Pay down your mortgage fast with these smart tips

Clever tips to pay mortgage
Kenneth Davis

Looking at your mortgage bill and seeing the remaining balance can be tough. Equally hard to swallow is the number of years you'll be tied down to your home loan.

It's a burden that almost everyone goes through. Fortunately, there are some tricks to help you save on your mortgage and trim years off the duration of the loan.

For example, Shashank Shekhar, CEO of Arcus Lending and author of, "First Time Home Buying 101," recommends adding any extra income towards your mortgage.

"A lot of people get a one-time or a two-time bonus," says Shekhar. "I tell my clients to forget that they get a bonus and to use it each time to make a lump sum payment towards their principal; just work with your regular salary that you get and think that your bonus doesn't even exist."

Read on for additional advice from mortgage experts…

Tip #1 - Maximize Your Tax Refund this Year and Put it Towards Your Mortgage

With the tax refund season well underway, this tip is especially relevant.

"Instead of blowing your income tax money on toys and dinners, use it to pay down your balance faster," advises Carolyn Warren, author of the best-selling book, "Mortgage Rip-Offs and Money Savers.".

And although not everyone gets a refund, the Internal Revenue Service (IRS) says that about three out of four filers usually get one, according to their website.

What's more, the IRS reports that in 2013, American taxpayers received an average income tax refund of $2,755. That's a nice chunk of change. And even if someone doesn't put it all toward their mortgage, it could still make a huge difference in helping them pay it off faster.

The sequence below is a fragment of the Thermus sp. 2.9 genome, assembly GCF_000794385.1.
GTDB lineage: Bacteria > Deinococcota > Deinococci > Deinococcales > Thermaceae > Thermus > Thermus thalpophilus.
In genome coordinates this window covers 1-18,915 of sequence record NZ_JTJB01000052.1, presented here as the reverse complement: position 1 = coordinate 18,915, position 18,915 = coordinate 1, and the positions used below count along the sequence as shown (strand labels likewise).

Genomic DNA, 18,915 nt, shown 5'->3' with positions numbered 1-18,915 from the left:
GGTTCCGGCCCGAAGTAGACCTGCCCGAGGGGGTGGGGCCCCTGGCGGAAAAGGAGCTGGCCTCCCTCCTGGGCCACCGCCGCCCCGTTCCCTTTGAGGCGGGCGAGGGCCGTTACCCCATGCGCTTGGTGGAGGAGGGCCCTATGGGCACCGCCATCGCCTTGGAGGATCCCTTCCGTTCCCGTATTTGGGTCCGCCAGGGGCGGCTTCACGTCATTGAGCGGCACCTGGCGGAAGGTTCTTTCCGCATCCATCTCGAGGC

"For instance, let's say you pay an extra $1000 each year, you could take off as much as six or seven years off your mortgage and also lower your interest rate in the process," Warren explains.

If you can't pay an extra $1000 each year, you could still trim some years off your mortgage with a smaller amount, she adds.

Tip #2 - Be Aggressive During the First Five Years

"The first years of your mortgage, payments heavily go toward interest, so by paying sooner, you get to the point where more of your payment goes toward your own principal balance," explains Warren. "How mortgages work is that it looks like an upside-down pyramid if you're drawing out how much of your payment goes towards interest and how much towards principal balance."

As a result, the faster you start paying down your principal, the closer you get to paying off your mortgage, says Warren.

"So if you can put some extra money on your balance in those first five years, it's tremendously helpful," she adds.

Warren says one of the ways this can be accomplished is by paying an extra $100 or $200 on your mortgage each month right from the start. If you view it from a yearly basis, an extra payment of $100 each month equals an extra $1200 on your mortgage at the end of the year, and an extra payment of $200 comes to $2400 annually. That extra money makes a considerable difference from year to year and could help you start paying down your principal much faster, she says.

If you're unable to pay the extra $100 or $200 on a monthly basis, use whatever extra money you might have available "because every little bit helps," says Warren.

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Tip #3 - When Refinancing, Don't Forget about the 20-Year Loan